McAlester News-Capital, McAlester, OK

Local News

June 20, 2014

Juneteenth

Recognizing the significance goes beyond one race

McALESTER — Miller Newman says the Juneteenth celebration set for Saturday in McAlester is about more than recognizing the freeing of black Americans from slavery.

“When they outlawed slavery, they outlawed servitude,” Newman said.

“There were a whole lot of poor people who were indentured servants,” he said, referring to people from a number of races who were required to work without wages to pay for their passage to America or for some other reason.

To recognize the freeing of Americans from slavery and servitude, a Juneteenth Celebration  is set from 10 a.m. until 5 p.m. Saturday at Michael J. Hunter Park, at  

Fourteenth Street and Chickasaw Avenue.

Everyone is welcome to attend, said Newman, who is president of the Pittsburg County Chapter of the NAACP.

“It’s something for the whole community,” he said.

American Legion Post 250 is set to begin the ceremony at 10 a.m. with the posting of the colors. That’s followed by the opening prayer by the Rev. Cecil Lee and the reading of a city proclamation by McAlester Mayor Steve Harrison.

Lois Phifer, in character for a portrayal of Harriet Tubman, plans

to speak on the Emancipation  Proclamation.

Lee is set to serve as the main speaker for the Juneteenth celebration. Also during the celebration, Newman plans to introduce city officials and others at the event.

Following the benediction, members of Post 250 plan to retire the colors.

“Fun in the park” activities are set to start at 11:30 a.m. and continue throughout most of the day. Concessions will be available. Newman said he hopes to have a cook-off between two individuals who both claim they are the best.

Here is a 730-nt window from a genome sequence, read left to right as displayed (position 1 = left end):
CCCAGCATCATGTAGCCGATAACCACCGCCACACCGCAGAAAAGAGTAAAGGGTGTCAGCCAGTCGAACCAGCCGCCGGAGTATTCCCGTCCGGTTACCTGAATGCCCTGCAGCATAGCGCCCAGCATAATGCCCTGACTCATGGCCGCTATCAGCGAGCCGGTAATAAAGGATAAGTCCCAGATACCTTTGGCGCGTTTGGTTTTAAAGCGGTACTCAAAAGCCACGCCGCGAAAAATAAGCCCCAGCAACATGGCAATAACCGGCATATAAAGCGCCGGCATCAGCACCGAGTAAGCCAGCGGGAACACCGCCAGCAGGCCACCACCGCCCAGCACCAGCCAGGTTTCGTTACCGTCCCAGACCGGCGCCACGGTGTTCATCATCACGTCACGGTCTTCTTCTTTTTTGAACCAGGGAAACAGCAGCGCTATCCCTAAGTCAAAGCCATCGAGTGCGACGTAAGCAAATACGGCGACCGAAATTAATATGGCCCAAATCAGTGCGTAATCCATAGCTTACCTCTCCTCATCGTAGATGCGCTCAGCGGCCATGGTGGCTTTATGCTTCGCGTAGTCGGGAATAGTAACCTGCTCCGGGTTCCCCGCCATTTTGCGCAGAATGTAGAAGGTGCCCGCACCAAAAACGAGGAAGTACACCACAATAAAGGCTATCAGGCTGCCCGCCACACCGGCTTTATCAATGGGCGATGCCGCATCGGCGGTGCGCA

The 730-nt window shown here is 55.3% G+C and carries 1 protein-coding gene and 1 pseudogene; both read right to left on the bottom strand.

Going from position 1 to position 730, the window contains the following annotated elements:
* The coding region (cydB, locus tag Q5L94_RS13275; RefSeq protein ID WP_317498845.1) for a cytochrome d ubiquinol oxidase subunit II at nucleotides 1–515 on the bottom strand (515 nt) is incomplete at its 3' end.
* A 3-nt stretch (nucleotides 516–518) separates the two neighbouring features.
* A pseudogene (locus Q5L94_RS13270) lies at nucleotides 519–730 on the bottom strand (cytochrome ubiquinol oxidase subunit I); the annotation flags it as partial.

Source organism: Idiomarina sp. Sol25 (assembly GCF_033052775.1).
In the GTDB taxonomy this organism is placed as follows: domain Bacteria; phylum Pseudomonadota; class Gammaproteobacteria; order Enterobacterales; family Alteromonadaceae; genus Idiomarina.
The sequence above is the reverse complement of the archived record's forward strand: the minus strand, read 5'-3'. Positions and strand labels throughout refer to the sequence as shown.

Juneteenth is a day that celebrates the freeing of African-Americans from slavery.

Although President Abraham Lincoln had issued the Emancipation Proclamation on Sept. 22, 1862, declaring an end to slavery effective Jan. 1, 1863, the nation remained embroiled in the Civil War at the time and the southern states essentially ignored the proclamation.

The Civil War ended with Confederate General Robert E. Lee’s surrender April 9, 1865, at Appomattox, Virginia. Following the surrender of Confederate forces, Union General Gordon Granger arrived in Galveston, Texas, where he read a proclamation on June 19, 1865, declaring all slaves were freed. In case anyone missed the point, Granger brought 2,000 federal troops with him to enforce the order.

Since then, a celebration has been held in June, in recognition of what is considered by many to be Emancipation Day.

Newman  believes recognizing Juneteenth is important.

“A lot  of people think we’ve arrived and we haven’t,” he said, noting for one thing the resistance to raising the current minimum wage.

“I like to keep it fresh,” said Newman.

Contact James Beaty at jbeaty@mcalesternews.com.

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